A Child’s World in the Face of Homelessness: Part 2

Lee Alcott Executive Director, Barren River Area Safe Space, Inc.

September 23, 2013

July’s column shared some of the issues faced by homeless children as the hidden victims of domestic violence. Shelter Advocates are often asked, “Do the children in the shelter go to school? How do they access school?” “Suppose they come from a different county?” The answer to the first question is, “Yes, children that enter the shelter are enrolled in one of the local schools within three says of entrance into the shelter. Enrollment usually occurs during the first day of entrance.”

Homeless children, including migrant children, have federal protections that afford them a free and appropriate education under the McKinney-Vento Homeless Education Assistance Act. This includes preschool-aged and school-aged children and youth. Homeless children must be given access to the same public education, including preschool education, provided to other children.

If a family becomes homeless and moves to a shelter in a different school district, resides in a motel, vehicle or campground, lives on the street, in an abandoned building, trailer or other inadequate accommodations, lives doubled up with friends or relatives because they cannot find or afford housing, federal law requires that children in those families must be permitted to continue in the school they attended become the incident of homelessness if that is in the best interest of the child. HUD (Housing and Urban Urban Development) also includes “people who are fleeing or attempting to flee domestic violence, have no other residence and lack the resources or support networks to obtain other permanent housing” in the latest homeless definition changes.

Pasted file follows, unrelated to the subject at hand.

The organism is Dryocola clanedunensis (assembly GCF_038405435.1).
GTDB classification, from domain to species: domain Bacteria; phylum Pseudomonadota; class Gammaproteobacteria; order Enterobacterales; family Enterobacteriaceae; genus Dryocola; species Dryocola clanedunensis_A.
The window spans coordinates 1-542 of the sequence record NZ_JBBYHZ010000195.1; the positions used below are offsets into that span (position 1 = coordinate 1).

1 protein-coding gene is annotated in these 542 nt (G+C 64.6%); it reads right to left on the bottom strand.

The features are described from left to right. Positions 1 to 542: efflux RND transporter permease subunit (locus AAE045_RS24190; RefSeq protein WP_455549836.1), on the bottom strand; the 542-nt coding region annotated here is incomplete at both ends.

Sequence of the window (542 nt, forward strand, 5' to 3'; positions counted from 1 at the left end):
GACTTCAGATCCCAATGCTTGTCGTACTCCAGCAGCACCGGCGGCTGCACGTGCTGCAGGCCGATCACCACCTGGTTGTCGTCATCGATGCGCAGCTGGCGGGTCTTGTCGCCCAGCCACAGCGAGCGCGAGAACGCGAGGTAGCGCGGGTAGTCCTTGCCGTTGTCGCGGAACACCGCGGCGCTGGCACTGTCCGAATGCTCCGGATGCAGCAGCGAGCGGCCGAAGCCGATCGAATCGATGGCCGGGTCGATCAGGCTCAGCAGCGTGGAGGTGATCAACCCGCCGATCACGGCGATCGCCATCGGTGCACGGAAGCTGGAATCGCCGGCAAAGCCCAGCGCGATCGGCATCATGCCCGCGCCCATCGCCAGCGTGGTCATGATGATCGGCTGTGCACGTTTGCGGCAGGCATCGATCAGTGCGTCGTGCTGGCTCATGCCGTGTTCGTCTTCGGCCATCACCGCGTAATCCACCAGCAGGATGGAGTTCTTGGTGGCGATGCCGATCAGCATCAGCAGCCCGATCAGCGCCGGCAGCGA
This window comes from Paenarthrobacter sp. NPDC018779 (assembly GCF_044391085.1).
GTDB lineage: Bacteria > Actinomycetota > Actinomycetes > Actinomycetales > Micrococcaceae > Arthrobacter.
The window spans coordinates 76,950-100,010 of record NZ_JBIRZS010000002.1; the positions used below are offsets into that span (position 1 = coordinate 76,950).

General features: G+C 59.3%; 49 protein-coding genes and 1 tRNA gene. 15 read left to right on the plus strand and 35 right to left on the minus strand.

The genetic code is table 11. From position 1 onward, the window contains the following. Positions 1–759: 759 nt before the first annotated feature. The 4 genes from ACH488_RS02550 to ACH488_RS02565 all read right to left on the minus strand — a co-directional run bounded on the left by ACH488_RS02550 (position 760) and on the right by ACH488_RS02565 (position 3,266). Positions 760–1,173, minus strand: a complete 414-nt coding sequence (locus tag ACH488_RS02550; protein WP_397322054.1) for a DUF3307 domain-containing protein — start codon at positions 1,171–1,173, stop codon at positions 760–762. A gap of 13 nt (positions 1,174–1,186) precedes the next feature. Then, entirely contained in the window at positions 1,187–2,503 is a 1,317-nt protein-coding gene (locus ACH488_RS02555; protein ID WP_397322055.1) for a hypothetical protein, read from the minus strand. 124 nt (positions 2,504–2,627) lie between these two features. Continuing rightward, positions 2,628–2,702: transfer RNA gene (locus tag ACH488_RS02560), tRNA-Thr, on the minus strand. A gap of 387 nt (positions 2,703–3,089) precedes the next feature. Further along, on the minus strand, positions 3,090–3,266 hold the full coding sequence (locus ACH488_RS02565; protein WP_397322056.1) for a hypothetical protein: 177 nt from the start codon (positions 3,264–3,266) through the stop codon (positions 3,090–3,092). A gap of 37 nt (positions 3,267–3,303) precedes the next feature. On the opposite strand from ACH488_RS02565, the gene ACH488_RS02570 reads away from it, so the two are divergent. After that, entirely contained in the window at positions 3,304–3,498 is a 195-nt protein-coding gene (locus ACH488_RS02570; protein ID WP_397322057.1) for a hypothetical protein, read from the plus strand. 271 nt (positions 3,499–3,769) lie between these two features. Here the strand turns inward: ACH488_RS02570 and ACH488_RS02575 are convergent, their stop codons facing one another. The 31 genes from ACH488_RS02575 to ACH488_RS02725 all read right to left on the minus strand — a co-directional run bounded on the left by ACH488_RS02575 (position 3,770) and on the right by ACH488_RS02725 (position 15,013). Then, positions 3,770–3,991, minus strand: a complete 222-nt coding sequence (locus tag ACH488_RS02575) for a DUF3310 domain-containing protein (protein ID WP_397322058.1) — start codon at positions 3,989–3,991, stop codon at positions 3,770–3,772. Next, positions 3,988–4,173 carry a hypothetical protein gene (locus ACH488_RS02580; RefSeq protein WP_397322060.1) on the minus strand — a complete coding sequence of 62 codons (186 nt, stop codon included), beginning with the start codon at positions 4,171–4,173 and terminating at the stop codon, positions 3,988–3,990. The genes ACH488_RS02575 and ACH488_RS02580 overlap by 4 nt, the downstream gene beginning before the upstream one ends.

HUD recognizes the unique difficulties faced by victims of domestic violence, sexual assault, stalking and dating violence and has issued new guidance for homeless service providers in order to increase access to safe and affordable housing.

This guidance includes requirements for the education of homeless children and requires agencies that receive federal housing funding to have policies and procedures in place to ensure the educational rights of homeless children are protected. Each homeless service agency must also validate that they have a designated staff person to ensure that homeless children receive educational needs.

Domestic violence advocates often become advocates of the educational rights of homeless children when enrolling them in school. School cannot delay acceptance of a homeless child due to lack of paperwork, including birth certificates, immunization forms and previous school records. A school must accept a homeless child or youth at the time the student enrolls in the school. Immediate school enrollment is a requirement of each school district. Discrimination against homeless children is prohibited and each school district is required to designate a local liaison for homeless children and youth in order to facilitate equal access to education. Homeless children are also entitled to free food services at school. A Verification of Homeless For Food Service form is available to ensure that each homeless student is provided breakfast and lunch at no cost to the family.

Schools have always provided a safety net for children and families and have an increased responsibility to promote educational opportunities for not only for homeless children but for homeless children who live in a domestic violence shelter. Unplanned moves and housing instability may have a devastating effect on children. Children exposed to domestic violence and who become homeless may face barriers to education and or emotional development. A safe, smooth transition to a new school will foster positive change and stability.

For more information on the educational rights of homeless children Kentucky visit the website of the Kentucky Department of Education: or contact Mary Marshall: or 502-564-3791. You may also contact the Barren River Area Safe Space, Inc. for additional information on homelessness and domestic violence.

The agency published A Primer on Homeless Rights that contains information on the educational rights of homeless children and youth. To request a copy go to our website at: